They’ve tagged shortfin makos, tigers, oceanic white tips, not to mention blue marlin and a host of other billfish. So, now we have 20 years of real, scientific data to use to protect sharks and billfish. Because sharks and billfish don’t recognize international borders, it’s up to us humans to find out which country’s waters they inhabit or pass through. That way, we can lobby those governments to protect sharks and billfish because we know where they go, why they go there and generally what they’re doing, which is usually either feeding or mating.
Speaking of mating, a worst-case scenario in marine conservation is to fish an area when the sea life is spawning. Case in point are the Nassau grouper spawning aggregation sites, also known as SPAG sites. Because of overfishing, most of the Nassau grouper SPAG sites around the Caribbean have been wiped out. In Little Cayman, a grouper study was initiated 18 years ago in conjunction with the GHRI. They lobbied the Department of the Environment to close the SPAG site to fishing during the spawning season, which happens during a 3–4 day period, at dusk/night for the January and February full moons. If you’re a diver, this one of the wildest scenes you’ll ever witness, watching 5,000 to 10,000 agitated grouper all bunched up on one reef and going through color changes from brown to black to white and then swirling up into a sort of fish tornado, spinning from the bottom to the surface. The bizarre ritual culminates when the females spew out millions of eggs, known as broadcast spawning. In sequence, the males release a seminal fluid called milt, which contains sperm to fertilize the eggs. Again, grouper conservation began with data. Now, Little Cayman is brimming with Nassau grouper just from closing the site for that short period of spawning.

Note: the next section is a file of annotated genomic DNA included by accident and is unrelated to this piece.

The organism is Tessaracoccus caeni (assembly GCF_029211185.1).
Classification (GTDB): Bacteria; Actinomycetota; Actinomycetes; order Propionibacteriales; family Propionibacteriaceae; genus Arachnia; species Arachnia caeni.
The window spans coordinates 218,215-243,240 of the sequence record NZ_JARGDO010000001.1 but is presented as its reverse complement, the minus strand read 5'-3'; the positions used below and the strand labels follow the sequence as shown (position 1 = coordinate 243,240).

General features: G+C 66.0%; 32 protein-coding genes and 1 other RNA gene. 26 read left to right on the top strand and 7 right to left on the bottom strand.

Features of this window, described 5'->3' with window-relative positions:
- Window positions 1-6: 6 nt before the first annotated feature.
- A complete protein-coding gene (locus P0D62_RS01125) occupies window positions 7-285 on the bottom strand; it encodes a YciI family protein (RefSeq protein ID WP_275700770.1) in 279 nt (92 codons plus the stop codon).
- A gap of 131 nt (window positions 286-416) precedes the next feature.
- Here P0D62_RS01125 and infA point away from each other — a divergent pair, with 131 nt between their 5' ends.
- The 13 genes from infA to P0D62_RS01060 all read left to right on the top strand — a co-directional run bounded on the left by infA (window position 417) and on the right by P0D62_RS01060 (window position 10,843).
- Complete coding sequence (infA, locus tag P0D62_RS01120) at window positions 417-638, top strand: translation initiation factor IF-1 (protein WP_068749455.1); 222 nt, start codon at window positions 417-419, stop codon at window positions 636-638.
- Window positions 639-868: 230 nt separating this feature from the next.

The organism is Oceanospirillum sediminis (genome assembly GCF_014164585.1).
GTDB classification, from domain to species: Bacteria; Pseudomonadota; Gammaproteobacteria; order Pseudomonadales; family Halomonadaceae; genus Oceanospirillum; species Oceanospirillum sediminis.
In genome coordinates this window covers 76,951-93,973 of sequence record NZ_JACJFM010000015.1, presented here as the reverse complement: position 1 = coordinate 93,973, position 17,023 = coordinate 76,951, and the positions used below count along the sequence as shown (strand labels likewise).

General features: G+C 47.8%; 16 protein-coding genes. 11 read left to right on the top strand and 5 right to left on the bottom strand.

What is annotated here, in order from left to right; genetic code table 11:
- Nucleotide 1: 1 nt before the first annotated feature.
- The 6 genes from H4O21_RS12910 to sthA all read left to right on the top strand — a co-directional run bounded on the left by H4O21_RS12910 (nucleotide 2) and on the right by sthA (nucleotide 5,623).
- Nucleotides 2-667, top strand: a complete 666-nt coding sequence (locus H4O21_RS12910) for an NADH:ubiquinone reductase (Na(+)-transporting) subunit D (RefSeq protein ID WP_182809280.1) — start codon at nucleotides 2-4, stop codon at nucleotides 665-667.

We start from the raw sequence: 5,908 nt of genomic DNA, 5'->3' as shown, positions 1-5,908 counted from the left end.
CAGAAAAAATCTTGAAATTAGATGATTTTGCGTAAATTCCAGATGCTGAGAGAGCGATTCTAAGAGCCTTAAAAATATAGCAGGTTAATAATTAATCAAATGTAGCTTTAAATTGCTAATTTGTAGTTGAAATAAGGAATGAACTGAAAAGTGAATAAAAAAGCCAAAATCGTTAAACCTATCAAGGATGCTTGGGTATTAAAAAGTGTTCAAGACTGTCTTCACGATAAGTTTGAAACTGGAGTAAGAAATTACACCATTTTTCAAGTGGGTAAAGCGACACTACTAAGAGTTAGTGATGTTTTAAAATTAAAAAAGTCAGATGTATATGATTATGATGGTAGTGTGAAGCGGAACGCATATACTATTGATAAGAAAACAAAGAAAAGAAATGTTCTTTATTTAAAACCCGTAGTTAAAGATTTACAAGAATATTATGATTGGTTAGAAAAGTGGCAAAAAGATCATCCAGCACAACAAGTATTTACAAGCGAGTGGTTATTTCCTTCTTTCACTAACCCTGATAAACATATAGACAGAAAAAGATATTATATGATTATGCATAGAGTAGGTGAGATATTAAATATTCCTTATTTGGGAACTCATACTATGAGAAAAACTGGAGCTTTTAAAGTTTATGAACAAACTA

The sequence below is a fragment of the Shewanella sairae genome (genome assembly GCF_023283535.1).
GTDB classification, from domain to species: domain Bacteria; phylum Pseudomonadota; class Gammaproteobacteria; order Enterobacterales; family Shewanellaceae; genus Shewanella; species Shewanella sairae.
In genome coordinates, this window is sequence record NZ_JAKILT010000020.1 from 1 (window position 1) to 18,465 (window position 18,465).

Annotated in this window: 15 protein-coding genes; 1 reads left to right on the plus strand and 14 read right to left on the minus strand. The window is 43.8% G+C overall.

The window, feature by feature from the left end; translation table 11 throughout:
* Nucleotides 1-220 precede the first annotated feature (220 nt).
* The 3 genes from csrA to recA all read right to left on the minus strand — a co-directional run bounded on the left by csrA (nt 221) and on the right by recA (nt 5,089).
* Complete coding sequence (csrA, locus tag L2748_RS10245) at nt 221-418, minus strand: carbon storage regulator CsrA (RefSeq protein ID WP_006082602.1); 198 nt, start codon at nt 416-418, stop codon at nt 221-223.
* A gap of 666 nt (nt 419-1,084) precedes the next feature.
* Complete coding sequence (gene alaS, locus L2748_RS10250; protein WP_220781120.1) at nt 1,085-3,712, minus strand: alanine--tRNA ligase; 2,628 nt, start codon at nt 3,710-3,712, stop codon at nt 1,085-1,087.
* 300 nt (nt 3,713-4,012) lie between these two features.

In some 20 years, the dedicated team at the GHRI at NSU have published more than 135 peer-reviewed papers. That’s a lot of data, which has led to some pivotal conservation efforts. NSU is also bringing the power of teacher credentialing and hosting teacher workshops for the Guy Harvey Education Initiative. The Oceanographic Center is set on the Atlantic Ocean and provides a perfect venue to bring in teachers and students for an inspirational marine-related session. Not only is the goal to inspire teachers and give them relevant teaching tools to take back to the classroom, but teachers can also gain certifications in marine science and conservation, allowing them to retain or renew their required teaching status.
Florida Department of Education